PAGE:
When attending the reunion of the 1967 batch of Mahboob College – it is and has been a school since its founding 153 years ago – a former student, who was later an official in the managing committee and is now a leading light of the alumni dropped the bomb: the school had only 327 students on its rolls.
It was like the sudden curding of a creamy milk because the information came amidst the celebration of the golden jubilee of my batch of school-leavers of 1967. Though it was known that Mahboob College Higher
Secondary School, its full and correct moniker, was no more as big as in our days, the specifics horrified the alumni.
That is equal to about the strength of a class, all sections included in my days there five decades ago. That was a steep fall from even the 600 students a decade ago. The happy part was the school is admitting girls, with over 100 studying there now. The girls were needed to be taken in so the boys didn’t have to stay back to attend to the female sibling.
The school’s catchment for students is from among only the poorer service class of the city, mostly from Secunderabad. Most, or virtually all students in the past too had been from the same city, within walking distance from their homes. That should not be surprising: In the past, the rich and the middleclass and the poor had their children there; truly egalitarian.
It is implied that the drop in the student strength would have been steeper had the girls not been admitted and pushed the school’s existence on paper alone. However, the future does not appear bright for the student strength may already have dropped below the critical mass. Lesser the students, lower the grants, and that can be dangerous.
If the management insists that former students who love the school, as they all do and wear their affection for it on their sleeves, have not admitted their children and grandchildren to the school was a cause, it is hard to digest. Declining academic standards is one major factor why a school loses favour. Restoring it is not easy, could even by a Sisyphus’s task.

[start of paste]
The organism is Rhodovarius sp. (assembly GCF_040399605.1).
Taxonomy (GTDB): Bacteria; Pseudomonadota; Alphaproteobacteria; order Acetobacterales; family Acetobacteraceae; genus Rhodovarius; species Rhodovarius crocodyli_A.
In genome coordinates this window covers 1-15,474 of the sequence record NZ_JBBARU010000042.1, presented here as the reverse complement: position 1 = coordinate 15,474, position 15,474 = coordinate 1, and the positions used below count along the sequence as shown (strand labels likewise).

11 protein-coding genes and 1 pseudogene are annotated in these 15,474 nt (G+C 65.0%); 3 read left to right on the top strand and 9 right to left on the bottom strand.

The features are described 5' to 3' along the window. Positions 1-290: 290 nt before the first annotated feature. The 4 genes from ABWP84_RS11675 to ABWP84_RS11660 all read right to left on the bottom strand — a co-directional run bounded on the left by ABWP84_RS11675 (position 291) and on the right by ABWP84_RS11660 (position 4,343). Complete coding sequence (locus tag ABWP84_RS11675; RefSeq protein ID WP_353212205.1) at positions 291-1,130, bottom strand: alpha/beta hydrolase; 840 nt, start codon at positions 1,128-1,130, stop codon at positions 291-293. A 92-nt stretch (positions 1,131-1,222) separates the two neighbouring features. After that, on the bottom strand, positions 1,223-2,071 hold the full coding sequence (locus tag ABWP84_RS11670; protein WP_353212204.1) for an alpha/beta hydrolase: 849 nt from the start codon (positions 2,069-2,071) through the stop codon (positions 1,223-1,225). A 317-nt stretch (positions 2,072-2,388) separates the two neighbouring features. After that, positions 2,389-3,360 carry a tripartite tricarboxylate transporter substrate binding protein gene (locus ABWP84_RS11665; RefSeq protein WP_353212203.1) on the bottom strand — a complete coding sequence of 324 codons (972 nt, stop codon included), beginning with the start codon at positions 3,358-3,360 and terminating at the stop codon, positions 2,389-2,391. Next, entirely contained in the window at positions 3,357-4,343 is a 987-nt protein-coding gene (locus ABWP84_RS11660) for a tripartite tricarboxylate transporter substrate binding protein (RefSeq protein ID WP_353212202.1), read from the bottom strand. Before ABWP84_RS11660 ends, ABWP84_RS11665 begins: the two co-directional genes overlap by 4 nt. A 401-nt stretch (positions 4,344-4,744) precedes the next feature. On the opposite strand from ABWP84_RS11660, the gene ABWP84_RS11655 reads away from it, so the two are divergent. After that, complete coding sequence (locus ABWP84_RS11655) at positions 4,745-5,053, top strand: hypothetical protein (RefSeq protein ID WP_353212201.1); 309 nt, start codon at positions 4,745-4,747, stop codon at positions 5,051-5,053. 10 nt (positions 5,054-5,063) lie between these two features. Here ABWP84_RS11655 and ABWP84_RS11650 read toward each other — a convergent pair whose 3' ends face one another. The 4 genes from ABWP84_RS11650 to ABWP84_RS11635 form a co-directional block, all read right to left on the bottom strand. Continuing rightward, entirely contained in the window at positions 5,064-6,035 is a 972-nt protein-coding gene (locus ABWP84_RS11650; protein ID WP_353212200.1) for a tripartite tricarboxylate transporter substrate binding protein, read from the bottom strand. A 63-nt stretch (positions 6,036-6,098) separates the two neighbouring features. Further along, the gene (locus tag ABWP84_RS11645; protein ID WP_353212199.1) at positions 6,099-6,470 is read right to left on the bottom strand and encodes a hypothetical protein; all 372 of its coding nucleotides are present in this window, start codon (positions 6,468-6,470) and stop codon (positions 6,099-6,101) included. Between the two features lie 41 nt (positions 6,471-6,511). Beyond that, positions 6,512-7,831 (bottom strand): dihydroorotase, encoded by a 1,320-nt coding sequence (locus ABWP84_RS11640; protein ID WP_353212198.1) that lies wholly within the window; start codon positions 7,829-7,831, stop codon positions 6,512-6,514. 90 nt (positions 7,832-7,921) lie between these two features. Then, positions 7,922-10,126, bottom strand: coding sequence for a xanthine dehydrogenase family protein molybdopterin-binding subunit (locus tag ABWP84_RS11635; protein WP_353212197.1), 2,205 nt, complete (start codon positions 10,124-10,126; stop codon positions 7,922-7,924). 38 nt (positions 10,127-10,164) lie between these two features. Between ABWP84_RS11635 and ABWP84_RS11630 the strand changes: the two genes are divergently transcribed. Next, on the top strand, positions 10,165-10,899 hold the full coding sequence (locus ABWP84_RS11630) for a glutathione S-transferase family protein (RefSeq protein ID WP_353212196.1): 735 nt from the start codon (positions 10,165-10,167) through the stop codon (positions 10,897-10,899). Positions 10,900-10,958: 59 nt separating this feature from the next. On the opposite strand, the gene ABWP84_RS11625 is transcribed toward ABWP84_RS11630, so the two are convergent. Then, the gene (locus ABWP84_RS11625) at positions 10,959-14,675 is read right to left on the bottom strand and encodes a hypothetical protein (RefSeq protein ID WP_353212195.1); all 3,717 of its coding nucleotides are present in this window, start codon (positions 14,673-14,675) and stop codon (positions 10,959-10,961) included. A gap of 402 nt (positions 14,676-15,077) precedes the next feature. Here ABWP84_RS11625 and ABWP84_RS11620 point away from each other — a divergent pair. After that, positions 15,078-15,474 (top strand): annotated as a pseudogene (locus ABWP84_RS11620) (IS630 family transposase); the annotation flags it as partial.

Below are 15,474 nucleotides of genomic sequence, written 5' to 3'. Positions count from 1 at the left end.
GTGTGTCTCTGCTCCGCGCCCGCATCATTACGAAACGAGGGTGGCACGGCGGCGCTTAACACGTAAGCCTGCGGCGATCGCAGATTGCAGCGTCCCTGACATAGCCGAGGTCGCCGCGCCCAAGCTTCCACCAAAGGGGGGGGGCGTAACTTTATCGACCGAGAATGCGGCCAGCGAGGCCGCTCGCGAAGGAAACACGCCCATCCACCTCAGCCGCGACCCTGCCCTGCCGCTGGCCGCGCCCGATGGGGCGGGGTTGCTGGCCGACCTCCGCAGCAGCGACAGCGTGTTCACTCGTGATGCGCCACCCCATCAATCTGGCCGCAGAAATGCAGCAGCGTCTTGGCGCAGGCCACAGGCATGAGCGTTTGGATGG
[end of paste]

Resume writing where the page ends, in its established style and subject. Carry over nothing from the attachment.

Shortage of funds, and teachers, and the socio-economic background of first-generation learners could all add up to be the factor behind the current status of the school, but the inputs from the management on a consistent basis is required to keep the standards up. It is not clear if it had, because it may be distracted by the running several other post-school courses in colleges later set up.
When old boys of a school meet, they talk more of the school with pride than perhaps about themselves. I’d like to think it is more so of Mahboob College, Secunderabad. Yes, it is odd that a school is known as a college, but there are several special aspects to it: The kind and committed teachers, the egalitarian students’ rolls, among them.
It was an institution indeed, though with some oddities to it. Students were an irreverent lot, using mostly nicknames for teachers, and also unilaterally making uniforms optional. In the higher classes, some wore the khakhi, some did not. Five decades ago, an otherwise strict principal was helpless.
But it did well in academics and dominated the sports arenas in inter-school events.
Many illustrious sons of India had passed through its portals, though only Admiral Ram Dass Katari’s photograph and another police official adorn the walls of the hall. Hopefully despite the students’ socio-economic profiles, many towering personalities could well emerge, provided they benefit from the school’s academics. Not, however, if it is just another school.
As I was forced to mention at the golden jubilee of the batch, we all exult in its past, our association with it, but what does the future hold? Some batches have contributed to help the school, like the 1967’s gifted a digital learning system, and others had chipped in with their mite in the past in different ways. Reviving the school is the management’s task and it should not fail.